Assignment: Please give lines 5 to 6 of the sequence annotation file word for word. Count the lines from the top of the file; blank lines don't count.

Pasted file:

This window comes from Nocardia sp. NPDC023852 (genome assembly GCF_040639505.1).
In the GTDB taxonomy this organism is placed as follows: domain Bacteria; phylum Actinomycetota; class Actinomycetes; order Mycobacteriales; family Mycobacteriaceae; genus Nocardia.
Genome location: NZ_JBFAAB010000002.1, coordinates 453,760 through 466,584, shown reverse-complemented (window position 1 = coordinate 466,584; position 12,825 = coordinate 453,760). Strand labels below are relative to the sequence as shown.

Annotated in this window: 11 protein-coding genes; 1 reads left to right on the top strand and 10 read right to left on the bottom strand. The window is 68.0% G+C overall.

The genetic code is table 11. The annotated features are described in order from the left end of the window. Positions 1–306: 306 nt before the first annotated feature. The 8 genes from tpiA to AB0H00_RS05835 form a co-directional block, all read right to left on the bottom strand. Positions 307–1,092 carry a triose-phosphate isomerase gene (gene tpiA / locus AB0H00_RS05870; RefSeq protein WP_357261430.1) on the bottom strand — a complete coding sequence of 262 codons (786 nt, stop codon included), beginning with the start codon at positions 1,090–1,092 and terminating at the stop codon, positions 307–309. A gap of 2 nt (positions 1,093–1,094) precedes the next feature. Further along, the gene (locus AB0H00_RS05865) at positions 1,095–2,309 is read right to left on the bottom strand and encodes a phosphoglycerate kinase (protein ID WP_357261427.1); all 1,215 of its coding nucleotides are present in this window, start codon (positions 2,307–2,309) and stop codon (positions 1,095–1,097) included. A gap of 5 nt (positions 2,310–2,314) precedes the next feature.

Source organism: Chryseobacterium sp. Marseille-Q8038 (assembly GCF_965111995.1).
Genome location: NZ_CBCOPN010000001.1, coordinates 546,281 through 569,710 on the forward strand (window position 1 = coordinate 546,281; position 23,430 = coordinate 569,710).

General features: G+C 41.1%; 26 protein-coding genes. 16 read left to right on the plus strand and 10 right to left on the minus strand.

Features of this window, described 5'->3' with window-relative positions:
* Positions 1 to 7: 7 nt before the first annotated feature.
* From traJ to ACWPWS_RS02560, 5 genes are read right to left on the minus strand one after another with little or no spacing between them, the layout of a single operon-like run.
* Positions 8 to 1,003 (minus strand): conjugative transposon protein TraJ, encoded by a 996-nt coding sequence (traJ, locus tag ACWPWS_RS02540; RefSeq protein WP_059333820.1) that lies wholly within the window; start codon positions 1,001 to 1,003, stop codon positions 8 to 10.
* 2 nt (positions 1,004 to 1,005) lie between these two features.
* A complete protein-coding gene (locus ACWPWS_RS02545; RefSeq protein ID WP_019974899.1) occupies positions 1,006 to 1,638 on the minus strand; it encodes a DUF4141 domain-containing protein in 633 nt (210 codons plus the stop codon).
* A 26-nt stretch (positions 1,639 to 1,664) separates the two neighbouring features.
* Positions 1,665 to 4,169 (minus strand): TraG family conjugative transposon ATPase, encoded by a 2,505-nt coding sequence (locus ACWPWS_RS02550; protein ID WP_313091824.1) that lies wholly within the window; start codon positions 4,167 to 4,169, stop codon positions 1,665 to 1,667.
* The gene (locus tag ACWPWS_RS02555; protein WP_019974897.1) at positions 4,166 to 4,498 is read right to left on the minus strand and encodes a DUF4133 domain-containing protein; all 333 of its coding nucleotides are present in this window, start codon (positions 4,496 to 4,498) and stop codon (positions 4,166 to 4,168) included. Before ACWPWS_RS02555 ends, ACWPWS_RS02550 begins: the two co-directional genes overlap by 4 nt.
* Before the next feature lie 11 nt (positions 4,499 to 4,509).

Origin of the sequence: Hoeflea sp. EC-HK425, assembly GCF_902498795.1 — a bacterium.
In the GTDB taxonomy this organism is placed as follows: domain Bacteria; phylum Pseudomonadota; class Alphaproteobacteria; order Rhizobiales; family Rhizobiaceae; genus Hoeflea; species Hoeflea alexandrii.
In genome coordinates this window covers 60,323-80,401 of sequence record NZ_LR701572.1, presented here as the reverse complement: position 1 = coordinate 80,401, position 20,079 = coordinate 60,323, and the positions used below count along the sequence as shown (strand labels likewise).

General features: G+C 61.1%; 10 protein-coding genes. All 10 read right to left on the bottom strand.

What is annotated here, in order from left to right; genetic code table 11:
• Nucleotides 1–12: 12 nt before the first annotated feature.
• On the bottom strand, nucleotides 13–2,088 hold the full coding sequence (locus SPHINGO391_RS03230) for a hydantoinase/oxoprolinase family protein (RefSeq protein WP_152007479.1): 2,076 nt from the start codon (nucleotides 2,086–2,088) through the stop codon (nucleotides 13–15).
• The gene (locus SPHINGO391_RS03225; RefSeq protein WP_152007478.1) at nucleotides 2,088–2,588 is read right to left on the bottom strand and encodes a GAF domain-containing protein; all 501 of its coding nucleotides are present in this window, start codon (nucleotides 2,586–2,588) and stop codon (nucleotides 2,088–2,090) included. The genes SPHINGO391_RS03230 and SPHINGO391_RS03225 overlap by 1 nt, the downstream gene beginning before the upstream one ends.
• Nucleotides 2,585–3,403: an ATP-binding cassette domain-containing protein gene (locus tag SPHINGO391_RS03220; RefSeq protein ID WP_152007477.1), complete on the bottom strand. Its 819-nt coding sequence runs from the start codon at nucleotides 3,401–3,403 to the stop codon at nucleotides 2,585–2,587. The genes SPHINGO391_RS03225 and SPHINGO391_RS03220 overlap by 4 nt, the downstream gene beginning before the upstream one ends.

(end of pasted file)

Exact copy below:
The genetic code is table 11. The annotated features are described in order from the left end of the window. Positions 1–306: 306 nt before the first annotated feature. The 8 genes from tpiA to AB0H00_RS05835 form a co-directional block, all read right to left on the bottom strand. Positions 307–1,092 carry a triose-phosphate isomerase gene (gene tpiA / locus AB0H00_RS05870; RefSeq protein WP_357261430.1) on the bottom strand — a complete coding sequence of 262 codons (786 nt, stop codon included), beginning with the start codon at positions 1,090–1,092 and terminating at the stop codon, positions 307–309. A gap of 2 nt (positions 1,093–1,094) precedes the next feature. Further along, the gene (locus AB0H00_RS05865) at positions 1,095–2,309 is read right to left on the bottom strand and encodes a phosphoglycerate kinase (protein ID WP_357261427.1); all 1,215 of its coding nucleotides are present in this window, start codon (positions 2,307–2,309) and stop codon (positions 1,095–1,097) included. A gap of 5 nt (positions 2,310–2,314) precedes the next feature.

Source organism: Chryseobacterium sp. Marseille-Q8038 (assembly GCF_965111995.1).